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Alfred Blomfield
Alfred Blomfield[1] (31 August 1833[2] – 5 November 1894)[3][4] was an Anglican bishop[5] in the last decades of the 19th century. Alfred was the son of Charles James Blomfield, Bishop of London,[6] and brother of the architect Arthur Blomfield. He was educated at Harrow and Balliol College, Oxford before being awarded a Fellowship at All Souls College, Oxford, where he gained his Bachelor of Arts (BA) in 1855 and his Oxford Master of Arts (MA Oxon) in 1857.[2] From 1857, he was a Curate at Kidderminster, then its Vicar,[7] having been ordained priest in 1858[2] (and presumably deacon the previous year). After this, he held further incumbencies in Stepney, Islington, and Barking, before becoming Archdeacon of Essex in the Diocese of St Albans (1878–1882).[7] From there he moved to become Archdeacon of Colchester in the same diocese, and at the same time the first Bishop of Colchester (a suffragan bishop) in over 200 years, for twelve years[8] until 1894
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Henry Johnson (bishop)
Henry Frank Johnson (17 December 1834 – 1908) was an eminent Anglican Bishop [1] in the last decade of the 19th century and the first decade of the 20th.[2] He was born 17 December 1834, youngest son of Colonel Johnson of Walbury, Great Hallingbury.[3] Educated at Eton and Trinity College, Cambridge,[4] from 1856 to 1858 he was a Cornet in the Royal Dragoons after which he studied for ordination at Wells Theological College. Following a curacy at Richmond, Surrey he was Vicar of High Wych, Sawbridgeworth and then Rector of Chelmsford.[5] After this he was Archdeacon of Essex,[6] before being appointed Bishop of Colchester in 1895.[7] He remained Bishop of Colchester until his death in 1908.[8] In December 1901 he was appointed Honorary Chaplain to the Essex Imperial Yeomanry.[9] References[edit]^ ”Church History in Queen Victoria's Reign” Fowler,M: Whitefish Kessinger Publishing, 2005 ISBN 1-4179-7356-0 ^ “Who was Who” 1897-2007 London, A & C Black, 2007 ISBN&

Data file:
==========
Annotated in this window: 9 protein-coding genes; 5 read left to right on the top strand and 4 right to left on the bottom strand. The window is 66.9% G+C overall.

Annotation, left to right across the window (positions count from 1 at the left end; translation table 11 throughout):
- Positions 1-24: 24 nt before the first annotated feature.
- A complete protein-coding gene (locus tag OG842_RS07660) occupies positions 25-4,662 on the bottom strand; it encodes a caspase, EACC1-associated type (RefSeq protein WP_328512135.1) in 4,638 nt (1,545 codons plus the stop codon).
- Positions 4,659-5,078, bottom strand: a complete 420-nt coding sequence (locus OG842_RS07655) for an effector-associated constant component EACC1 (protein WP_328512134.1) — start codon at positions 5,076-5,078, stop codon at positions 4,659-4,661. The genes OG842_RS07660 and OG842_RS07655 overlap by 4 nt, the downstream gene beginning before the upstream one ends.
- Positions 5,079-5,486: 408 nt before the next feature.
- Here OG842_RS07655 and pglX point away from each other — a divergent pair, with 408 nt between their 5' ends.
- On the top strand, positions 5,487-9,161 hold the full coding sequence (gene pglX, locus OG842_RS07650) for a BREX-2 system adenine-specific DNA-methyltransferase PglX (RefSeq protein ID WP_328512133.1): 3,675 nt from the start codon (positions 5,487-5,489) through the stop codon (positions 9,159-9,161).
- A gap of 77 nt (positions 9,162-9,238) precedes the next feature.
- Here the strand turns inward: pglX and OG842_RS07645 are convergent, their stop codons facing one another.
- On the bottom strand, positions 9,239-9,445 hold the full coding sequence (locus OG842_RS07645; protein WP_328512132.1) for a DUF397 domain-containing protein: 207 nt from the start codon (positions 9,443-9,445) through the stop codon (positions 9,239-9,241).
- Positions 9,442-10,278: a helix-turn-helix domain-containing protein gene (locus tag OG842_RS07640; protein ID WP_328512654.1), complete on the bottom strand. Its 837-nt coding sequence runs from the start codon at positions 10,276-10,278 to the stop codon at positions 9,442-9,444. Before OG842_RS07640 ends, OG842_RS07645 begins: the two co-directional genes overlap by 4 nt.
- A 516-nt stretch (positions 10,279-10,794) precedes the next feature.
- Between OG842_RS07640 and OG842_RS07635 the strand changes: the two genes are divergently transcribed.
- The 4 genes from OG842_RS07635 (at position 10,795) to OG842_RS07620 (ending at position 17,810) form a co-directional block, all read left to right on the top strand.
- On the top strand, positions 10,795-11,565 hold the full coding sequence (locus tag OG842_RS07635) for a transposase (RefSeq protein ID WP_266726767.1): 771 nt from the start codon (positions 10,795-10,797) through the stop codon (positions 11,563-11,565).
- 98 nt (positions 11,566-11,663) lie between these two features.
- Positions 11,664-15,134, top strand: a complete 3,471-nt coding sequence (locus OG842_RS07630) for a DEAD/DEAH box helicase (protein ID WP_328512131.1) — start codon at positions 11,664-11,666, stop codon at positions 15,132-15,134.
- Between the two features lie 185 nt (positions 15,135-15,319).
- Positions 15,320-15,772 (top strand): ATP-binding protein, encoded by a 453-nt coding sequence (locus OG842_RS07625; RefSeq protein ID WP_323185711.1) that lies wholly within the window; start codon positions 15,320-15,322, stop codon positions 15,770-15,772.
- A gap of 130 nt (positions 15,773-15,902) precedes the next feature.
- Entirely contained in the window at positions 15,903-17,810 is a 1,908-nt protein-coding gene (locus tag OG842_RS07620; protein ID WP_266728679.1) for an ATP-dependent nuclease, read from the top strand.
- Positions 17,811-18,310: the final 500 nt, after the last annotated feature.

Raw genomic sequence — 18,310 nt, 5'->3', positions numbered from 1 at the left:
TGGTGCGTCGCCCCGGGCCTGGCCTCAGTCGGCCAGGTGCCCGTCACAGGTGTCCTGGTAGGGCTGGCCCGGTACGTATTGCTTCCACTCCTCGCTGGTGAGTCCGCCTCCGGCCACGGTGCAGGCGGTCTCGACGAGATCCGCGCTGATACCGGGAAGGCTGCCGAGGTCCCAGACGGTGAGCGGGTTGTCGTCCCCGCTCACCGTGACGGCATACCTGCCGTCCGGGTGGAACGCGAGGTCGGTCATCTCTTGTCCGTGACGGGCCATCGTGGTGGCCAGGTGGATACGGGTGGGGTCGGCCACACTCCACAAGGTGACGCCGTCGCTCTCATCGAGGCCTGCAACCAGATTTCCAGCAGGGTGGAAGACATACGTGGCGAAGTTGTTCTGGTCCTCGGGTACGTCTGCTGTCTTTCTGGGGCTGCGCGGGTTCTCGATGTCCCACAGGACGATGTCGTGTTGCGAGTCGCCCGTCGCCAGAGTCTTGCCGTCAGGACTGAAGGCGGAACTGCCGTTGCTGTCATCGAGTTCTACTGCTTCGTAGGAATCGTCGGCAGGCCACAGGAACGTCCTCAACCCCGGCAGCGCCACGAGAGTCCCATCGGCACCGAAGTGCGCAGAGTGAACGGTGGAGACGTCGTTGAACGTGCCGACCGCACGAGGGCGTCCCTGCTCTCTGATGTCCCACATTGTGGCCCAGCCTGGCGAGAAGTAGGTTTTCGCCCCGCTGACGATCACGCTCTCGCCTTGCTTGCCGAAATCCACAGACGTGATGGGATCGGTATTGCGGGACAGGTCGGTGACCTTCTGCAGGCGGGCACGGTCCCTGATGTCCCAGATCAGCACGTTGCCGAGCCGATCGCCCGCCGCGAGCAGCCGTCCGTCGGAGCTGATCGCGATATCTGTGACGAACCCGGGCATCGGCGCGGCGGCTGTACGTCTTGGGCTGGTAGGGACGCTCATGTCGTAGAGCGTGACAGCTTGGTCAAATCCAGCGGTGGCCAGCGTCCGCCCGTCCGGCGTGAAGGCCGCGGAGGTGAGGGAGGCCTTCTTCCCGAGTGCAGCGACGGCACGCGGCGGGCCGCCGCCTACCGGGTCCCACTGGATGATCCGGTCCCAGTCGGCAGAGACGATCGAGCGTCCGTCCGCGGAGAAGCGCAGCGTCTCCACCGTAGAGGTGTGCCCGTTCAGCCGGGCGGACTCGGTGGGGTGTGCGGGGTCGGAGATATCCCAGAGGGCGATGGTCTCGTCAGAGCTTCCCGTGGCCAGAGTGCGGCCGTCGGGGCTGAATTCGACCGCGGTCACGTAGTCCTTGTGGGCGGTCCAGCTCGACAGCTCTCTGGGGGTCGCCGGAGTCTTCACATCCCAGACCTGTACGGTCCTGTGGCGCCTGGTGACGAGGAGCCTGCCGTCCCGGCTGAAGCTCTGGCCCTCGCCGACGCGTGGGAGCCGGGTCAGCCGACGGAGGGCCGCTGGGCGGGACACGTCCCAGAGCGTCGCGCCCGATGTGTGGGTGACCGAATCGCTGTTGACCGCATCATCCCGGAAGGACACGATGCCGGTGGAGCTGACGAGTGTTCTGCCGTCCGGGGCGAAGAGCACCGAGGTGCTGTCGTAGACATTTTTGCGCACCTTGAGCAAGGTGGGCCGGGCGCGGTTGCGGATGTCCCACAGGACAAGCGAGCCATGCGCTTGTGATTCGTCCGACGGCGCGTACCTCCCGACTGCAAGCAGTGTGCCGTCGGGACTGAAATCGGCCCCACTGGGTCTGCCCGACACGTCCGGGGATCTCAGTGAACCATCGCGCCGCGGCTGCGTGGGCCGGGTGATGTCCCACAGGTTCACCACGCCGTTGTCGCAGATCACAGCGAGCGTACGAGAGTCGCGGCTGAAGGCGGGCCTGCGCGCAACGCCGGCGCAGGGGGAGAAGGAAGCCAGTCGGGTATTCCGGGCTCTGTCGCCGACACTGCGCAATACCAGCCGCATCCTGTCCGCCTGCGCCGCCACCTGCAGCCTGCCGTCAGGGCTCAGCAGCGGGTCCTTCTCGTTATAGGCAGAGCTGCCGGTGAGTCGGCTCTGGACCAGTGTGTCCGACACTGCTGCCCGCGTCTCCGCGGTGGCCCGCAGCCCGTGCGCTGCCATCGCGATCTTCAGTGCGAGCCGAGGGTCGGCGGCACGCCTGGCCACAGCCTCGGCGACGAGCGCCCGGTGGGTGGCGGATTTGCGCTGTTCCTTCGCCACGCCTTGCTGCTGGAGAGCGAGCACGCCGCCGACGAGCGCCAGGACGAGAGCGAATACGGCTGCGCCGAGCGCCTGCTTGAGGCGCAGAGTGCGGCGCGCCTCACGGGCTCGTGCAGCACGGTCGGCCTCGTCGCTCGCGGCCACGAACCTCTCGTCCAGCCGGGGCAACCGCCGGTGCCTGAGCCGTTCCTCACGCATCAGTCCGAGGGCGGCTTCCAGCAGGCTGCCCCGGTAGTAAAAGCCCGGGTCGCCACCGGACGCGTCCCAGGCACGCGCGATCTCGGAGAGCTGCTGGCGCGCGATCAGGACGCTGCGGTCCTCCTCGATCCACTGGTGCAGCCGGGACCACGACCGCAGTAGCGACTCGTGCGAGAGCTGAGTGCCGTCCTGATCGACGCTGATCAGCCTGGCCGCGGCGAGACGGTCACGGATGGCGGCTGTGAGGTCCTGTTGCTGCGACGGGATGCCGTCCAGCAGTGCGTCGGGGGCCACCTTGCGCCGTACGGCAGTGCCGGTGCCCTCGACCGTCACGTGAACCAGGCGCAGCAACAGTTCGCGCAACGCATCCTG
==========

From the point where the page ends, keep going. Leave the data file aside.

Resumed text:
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William Beveridge (bishop)
William Beveridge (1637 – 5 March 1708) was an English writer and clergyman who served as Bishop of St Asaph
Bishop of St Asaph
from 1704 until his death.Contents1 Life 2 Works 3 References 4 External linksLife[edit] Son of the Rev. William Beveridge, B.D., he was born at Barrow, near Leicester, and baptised on February 21, 1637, at Barrow, Leicestershire, of which his grandfather, father, and elder brother John were successively vicars.[1] He was first taught by his learned father and for two years was sent to Oakham School, Rutland, where William Cave
William Cave
was his school fellow. On May 24, 1653, he was admitted a sizar in St John's College, Cambridge,[2] with Bullingham as his tutor. Dr. Anthony Tuckney
Anthony Tuckney
was then head of the college, and took a special interest in young Beveridge. Beveridge specially devoted himself to the learned languages, including the oriental
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Robert Whitcombe
The Rev Robert Henry Whitcombe (1862–1922) was an eminent Anglican Bishop in the early decades of the twentieth century.[1] Educated at Winchester and New College, Oxford, from 1886 to 1899 he was a schoolmaster at Wellington College and then Eton. After this he was Rector of Hardwick, Buckinghamshire and then Vicar of Romford[2] before a 13-year spell as Bishop of Colchester from 1909.[3] A memorial window to him is situated on the south wall of St Mary at the Walls, Colchester.[4] Notes[edit]^ “Who was Who” 1897-2007 London, A & C Black, 2007 ISBN 978-0-19-954087-7 ^ "The Clergy List, Clerical Guide and Ecclesiastical Directory" London, John Phillips, 1900 ^ New Bishop Suffragan Of Colchester. The Times Monday, Dec 21, 1908; pg